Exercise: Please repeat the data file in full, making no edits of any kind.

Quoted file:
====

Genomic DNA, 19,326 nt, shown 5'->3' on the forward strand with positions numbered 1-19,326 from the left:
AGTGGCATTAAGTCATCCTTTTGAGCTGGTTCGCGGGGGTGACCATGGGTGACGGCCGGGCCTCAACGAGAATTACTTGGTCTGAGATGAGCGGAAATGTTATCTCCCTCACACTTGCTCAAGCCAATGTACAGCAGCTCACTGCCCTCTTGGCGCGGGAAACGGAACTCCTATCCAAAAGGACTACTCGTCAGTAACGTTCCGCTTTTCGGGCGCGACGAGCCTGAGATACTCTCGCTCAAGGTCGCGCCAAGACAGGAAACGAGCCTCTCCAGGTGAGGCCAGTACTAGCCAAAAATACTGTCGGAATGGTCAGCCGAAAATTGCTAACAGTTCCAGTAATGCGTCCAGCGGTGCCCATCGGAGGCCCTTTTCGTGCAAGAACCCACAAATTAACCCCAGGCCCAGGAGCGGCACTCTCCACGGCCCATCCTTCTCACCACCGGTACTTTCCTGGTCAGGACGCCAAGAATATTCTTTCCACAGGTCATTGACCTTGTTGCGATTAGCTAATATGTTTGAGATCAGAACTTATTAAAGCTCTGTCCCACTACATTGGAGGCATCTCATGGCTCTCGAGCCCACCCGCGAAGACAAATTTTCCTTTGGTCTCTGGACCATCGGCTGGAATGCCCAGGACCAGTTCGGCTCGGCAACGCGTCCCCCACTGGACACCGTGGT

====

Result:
Genomic DNA, 19,326 nt, shown 5'->3' on the forward strand with positions numbered 1-19,326 from the left:
AGTGGCATTAAGTCATCCTTTTGAGCTGGTTCGCGGGGGTGACCATGGGTGACGGCCGGGCCTCAACGAGAATTACTTGGTCTGAGATGAGCGGAAATGTTATCTCCCTCACACTTGCTCAAGCCAATGTACAGCAGCTCACTGCCCTCTTGGCGCGGGAAACGGAACTCCTATCCAAAAGGACTACTCGTCAGTAACGTTCCGCTTTTCGGGCGCGACGAGCCTGAGATACTCTCGCTCAAGGTCGCGCCAAGACAGGAAACGAGCCTCTCCAGGTGAGGCCAGTACTAGCCAAAAATACTGTCGGAATGGTCAGCCGAAAATTGCTAACAGTTCCAGTAATGCGTCCAGCGGTGCCCATCGGAGGCCCTTTTCGTGCAAGAACCCACAAATTAACCCCAGGCCCAGGAGCGGCACTCTCCACGGCCCATCCTTCTCACCACCGGTACTTTCCTGGTCAGGACGCCAAGAATATTCTTTCCACAGGTCATTGACCTTGTTGCGATTAGCTAATATGTTTGAGATCAGAACTTATTAAAGCTCTGTCCCACTACATTGGAGGCATCTCATGGCTCTCGAGCCCACCCGCGAAGACAAATTTTCCTTTGGTCTCTGGACCATCGGCTGGAATGCCCAGGACCAGTTCGGCTCGGCAACGCGTCCCCCACTGGACACCGTGGT